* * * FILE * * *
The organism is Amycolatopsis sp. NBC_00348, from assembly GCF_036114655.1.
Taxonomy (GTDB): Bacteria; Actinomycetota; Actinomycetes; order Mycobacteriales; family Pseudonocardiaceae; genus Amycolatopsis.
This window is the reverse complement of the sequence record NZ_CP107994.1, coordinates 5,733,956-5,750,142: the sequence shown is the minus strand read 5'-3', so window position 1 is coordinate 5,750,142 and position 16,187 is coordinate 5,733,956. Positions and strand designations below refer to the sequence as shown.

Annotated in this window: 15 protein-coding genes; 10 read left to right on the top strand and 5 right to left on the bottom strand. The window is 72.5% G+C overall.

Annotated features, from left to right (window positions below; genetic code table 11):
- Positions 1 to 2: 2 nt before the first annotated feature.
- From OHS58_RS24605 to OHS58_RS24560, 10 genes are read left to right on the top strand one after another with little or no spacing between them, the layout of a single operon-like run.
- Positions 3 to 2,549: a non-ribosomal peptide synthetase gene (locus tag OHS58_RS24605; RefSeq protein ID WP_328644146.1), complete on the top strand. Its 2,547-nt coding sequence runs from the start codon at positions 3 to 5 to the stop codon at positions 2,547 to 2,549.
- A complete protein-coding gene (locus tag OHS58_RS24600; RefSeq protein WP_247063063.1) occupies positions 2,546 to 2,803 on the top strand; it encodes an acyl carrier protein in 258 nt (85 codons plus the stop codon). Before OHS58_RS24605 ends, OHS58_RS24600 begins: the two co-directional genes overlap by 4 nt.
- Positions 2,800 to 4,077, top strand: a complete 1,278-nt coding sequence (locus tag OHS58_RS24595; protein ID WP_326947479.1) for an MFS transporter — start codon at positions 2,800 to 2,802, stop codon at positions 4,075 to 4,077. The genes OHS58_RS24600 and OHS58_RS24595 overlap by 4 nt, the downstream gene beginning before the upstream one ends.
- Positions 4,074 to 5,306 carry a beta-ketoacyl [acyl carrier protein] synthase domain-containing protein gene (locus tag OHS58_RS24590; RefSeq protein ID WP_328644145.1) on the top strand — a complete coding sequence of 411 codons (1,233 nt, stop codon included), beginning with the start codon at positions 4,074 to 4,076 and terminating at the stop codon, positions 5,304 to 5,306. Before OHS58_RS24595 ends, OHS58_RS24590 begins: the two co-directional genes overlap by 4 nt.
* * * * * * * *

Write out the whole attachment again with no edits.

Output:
The organism is Amycolatopsis sp. NBC_00348, from assembly GCF_036114655.1.
Taxonomy (GTDB): Bacteria; Actinomycetota; Actinomycetes; order Mycobacteriales; family Pseudonocardiaceae; genus Amycolatopsis.
This window is the reverse complement of the sequence record NZ_CP107994.1, coordinates 5,733,956-5,750,142: the sequence shown is the minus strand read 5'-3', so window position 1 is coordinate 5,750,142 and position 16,187 is coordinate 5,733,956. Positions and strand designations below refer to the sequence as shown.

Annotated in this window: 15 protein-coding genes; 10 read left to right on the top strand and 5 right to left on the bottom strand. The window is 72.5% G+C overall.

Annotated features, from left to right (window positions below; genetic code table 11):
- Positions 1 to 2: 2 nt before the first annotated feature.
- From OHS58_RS24605 to OHS58_RS24560, 10 genes are read left to right on the top strand one after another with little or no spacing between them, the layout of a single operon-like run.
- Positions 3 to 2,549: a non-ribosomal peptide synthetase gene (locus tag OHS58_RS24605; RefSeq protein ID WP_328644146.1), complete on the top strand. Its 2,547-nt coding sequence runs from the start codon at positions 3 to 5 to the stop codon at positions 2,547 to 2,549.
- A complete protein-coding gene (locus tag OHS58_RS24600; RefSeq protein WP_247063063.1) occupies positions 2,546 to 2,803 on the top strand; it encodes an acyl carrier protein in 258 nt (85 codons plus the stop codon). Before OHS58_RS24605 ends, OHS58_RS24600 begins: the two co-directional genes overlap by 4 nt.
- Positions 2,800 to 4,077, top strand: a complete 1,278-nt coding sequence (locus tag OHS58_RS24595; protein ID WP_326947479.1) for an MFS transporter — start codon at positions 2,800 to 2,802, stop codon at positions 4,075 to 4,077. The genes OHS58_RS24600 and OHS58_RS24595 overlap by 4 nt, the downstream gene beginning before the upstream one ends.
- Positions 4,074 to 5,306 carry a beta-ketoacyl [acyl carrier protein] synthase domain-containing protein gene (locus tag OHS58_RS24590; RefSeq protein ID WP_328644145.1) on the top strand — a complete coding sequence of 411 codons (1,233 nt, stop codon included), beginning with the start codon at positions 4,074 to 4,076 and terminating at the stop codon, positions 5,304 to 5,306. Before OHS58_RS24595 ends, OHS58_RS24590 begins: the two co-directional genes overlap by 4 nt.